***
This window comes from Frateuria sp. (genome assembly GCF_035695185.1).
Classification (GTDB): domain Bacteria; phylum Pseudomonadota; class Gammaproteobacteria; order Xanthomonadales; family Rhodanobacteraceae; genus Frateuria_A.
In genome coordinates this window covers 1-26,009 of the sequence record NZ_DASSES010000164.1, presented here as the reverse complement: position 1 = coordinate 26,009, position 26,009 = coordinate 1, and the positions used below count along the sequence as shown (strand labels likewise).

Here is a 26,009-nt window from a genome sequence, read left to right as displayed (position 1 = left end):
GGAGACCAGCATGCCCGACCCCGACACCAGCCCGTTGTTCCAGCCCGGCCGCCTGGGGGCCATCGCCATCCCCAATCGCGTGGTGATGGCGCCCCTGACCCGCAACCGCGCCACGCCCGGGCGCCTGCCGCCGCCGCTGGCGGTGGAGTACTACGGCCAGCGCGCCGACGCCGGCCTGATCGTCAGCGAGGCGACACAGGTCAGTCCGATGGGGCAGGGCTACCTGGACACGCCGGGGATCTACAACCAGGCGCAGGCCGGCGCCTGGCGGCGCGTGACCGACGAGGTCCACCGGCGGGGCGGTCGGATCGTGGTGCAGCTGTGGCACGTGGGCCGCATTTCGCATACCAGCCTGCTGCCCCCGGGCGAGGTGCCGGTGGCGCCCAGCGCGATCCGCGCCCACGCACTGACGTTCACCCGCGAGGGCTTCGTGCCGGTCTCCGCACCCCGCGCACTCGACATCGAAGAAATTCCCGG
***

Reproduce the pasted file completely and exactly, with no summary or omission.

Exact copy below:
This window comes from Frateuria sp. (genome assembly GCF_035695185.1).
Classification (GTDB): domain Bacteria; phylum Pseudomonadota; class Gammaproteobacteria; order Xanthomonadales; family Rhodanobacteraceae; genus Frateuria_A.
In genome coordinates this window covers 1-26,009 of the sequence record NZ_DASSES010000164.1, presented here as the reverse complement: position 1 = coordinate 26,009, position 26,009 = coordinate 1, and the positions used below count along the sequence as shown (strand labels likewise).

Here is a 26,009-nt window from a genome sequence, read left to right as displayed (position 1 = left end):
GGAGACCAGCATGCCCGACCCCGACACCAGCCCGTTGTTCCAGCCCGGCCGCCTGGGGGCCATCGCCATCCCCAATCGCGTGGTGATGGCGCCCCTGACCCGCAACCGCGCCACGCCCGGGCGCCTGCCGCCGCCGCTGGCGGTGGAGTACTACGGCCAGCGCGCCGACGCCGGCCTGATCGTCAGCGAGGCGACACAGGTCAGTCCGATGGGGCAGGGCTACCTGGACACGCCGGGGATCTACAACCAGGCGCAGGCCGGCGCCTGGCGGCGCGTGACCGACGAGGTCCACCGGCGGGGCGGTCGGATCGTGGTGCAGCTGTGGCACGTGGGCCGCATTTCGCATACCAGCCTGCTGCCCCCGGGCGAGGTGCCGGTGGCGCCCAGCGCGATCCGCGCCCACGCACTGACGTTCACCCGCGAGGGCTTCGTGCCGGTCTCCGCACCCCGCGCACTCGACATCGAAGAAATTCCCGG